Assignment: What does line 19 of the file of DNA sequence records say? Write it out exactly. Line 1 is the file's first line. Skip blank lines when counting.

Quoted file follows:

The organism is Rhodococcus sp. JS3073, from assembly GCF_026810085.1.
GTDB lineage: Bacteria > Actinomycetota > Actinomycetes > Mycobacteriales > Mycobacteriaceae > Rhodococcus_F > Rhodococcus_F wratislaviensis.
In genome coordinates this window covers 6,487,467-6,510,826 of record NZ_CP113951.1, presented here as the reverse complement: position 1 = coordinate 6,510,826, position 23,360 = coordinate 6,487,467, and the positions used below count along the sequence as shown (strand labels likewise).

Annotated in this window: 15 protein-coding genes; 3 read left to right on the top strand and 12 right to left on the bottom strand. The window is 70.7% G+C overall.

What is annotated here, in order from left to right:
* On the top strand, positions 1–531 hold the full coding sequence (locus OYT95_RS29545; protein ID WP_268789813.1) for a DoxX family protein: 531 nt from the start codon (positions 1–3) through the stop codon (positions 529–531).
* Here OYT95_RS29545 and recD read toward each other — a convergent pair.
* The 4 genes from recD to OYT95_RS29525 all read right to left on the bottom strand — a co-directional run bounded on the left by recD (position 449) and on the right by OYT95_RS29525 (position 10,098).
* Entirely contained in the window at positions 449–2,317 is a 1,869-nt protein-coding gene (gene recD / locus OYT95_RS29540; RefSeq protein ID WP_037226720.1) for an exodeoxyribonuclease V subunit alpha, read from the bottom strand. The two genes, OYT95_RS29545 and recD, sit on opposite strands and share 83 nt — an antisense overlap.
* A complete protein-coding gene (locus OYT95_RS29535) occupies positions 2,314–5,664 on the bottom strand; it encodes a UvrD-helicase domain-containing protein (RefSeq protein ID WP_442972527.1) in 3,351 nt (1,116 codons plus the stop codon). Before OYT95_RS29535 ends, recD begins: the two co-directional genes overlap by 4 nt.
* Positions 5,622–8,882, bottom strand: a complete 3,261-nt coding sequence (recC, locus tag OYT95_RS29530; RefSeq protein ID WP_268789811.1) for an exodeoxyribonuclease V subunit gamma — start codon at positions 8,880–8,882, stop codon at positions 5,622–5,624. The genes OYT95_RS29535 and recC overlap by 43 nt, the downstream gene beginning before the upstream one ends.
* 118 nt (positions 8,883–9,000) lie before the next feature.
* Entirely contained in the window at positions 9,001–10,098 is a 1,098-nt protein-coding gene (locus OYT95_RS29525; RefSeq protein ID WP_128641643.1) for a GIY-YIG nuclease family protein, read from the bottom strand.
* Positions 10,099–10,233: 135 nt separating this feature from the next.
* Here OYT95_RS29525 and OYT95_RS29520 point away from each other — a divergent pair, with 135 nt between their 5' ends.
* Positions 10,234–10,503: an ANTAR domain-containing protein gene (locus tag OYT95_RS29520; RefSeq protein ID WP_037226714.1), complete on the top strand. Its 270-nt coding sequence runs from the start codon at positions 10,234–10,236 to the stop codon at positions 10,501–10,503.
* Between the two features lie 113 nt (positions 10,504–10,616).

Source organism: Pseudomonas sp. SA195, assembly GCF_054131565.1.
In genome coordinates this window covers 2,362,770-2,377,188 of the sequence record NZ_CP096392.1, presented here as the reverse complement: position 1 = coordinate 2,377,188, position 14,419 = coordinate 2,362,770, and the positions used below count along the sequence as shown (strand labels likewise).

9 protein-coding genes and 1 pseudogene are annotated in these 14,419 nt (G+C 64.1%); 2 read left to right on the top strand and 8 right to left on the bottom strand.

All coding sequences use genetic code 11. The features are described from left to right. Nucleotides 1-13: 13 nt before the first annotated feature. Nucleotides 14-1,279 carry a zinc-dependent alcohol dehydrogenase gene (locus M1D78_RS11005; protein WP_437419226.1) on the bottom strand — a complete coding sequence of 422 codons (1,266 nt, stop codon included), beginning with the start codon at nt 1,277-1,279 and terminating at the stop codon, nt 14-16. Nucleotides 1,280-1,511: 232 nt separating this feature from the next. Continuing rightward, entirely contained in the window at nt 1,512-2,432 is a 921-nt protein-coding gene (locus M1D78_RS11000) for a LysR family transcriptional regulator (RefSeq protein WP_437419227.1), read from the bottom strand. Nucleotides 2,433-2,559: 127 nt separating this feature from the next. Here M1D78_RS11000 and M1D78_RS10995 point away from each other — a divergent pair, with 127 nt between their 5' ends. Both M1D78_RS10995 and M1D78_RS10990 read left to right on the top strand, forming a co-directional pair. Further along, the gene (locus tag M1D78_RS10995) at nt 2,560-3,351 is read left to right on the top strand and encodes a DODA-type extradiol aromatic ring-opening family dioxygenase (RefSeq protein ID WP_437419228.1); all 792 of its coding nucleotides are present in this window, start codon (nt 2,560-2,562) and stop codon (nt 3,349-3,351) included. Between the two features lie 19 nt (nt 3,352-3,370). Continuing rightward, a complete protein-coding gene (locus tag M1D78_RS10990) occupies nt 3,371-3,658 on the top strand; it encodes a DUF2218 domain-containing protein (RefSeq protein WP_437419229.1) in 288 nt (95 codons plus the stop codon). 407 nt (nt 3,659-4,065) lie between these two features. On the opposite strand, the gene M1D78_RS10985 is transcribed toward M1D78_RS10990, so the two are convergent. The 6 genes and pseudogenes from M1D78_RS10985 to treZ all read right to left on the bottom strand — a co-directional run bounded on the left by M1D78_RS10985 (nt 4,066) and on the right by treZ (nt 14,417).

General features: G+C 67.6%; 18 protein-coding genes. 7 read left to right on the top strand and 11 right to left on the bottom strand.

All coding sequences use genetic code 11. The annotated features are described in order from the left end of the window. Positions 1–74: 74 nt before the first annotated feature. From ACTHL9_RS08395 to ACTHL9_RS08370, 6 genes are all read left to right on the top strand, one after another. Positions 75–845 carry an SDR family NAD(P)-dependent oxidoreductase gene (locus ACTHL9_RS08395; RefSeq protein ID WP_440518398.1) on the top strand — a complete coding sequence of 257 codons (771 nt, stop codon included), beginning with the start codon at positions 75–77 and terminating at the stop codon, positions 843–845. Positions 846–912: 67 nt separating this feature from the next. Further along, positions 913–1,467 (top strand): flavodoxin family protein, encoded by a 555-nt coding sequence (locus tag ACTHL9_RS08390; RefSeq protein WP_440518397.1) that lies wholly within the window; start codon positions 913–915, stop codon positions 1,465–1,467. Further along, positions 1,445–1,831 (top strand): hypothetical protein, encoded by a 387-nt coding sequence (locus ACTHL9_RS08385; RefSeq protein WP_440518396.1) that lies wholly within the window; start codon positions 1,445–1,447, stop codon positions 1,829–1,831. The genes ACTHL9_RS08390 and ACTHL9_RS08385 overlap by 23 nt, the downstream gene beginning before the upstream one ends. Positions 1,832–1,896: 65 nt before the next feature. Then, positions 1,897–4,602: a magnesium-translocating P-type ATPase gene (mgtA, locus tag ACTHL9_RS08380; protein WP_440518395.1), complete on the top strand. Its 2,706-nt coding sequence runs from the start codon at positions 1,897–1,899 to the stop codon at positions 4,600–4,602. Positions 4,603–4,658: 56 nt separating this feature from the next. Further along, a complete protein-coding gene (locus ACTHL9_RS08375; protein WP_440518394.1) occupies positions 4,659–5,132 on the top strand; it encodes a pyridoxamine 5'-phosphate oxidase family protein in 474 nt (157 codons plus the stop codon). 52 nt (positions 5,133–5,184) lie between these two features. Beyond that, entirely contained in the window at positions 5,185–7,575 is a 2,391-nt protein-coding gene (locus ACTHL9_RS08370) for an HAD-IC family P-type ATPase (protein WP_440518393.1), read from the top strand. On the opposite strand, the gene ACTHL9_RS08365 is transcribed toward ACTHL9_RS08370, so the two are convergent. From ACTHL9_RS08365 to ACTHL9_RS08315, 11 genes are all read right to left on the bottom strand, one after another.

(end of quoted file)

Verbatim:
In genome coordinates this window covers 2,362,770-2,377,188 of the sequence record NZ_CP096392.1, presented here as the reverse complement: position 1 = coordinate 2,377,188, position 14,419 = coordinate 2,362,770, and the positions used below count along the sequence as shown (strand labels likewise).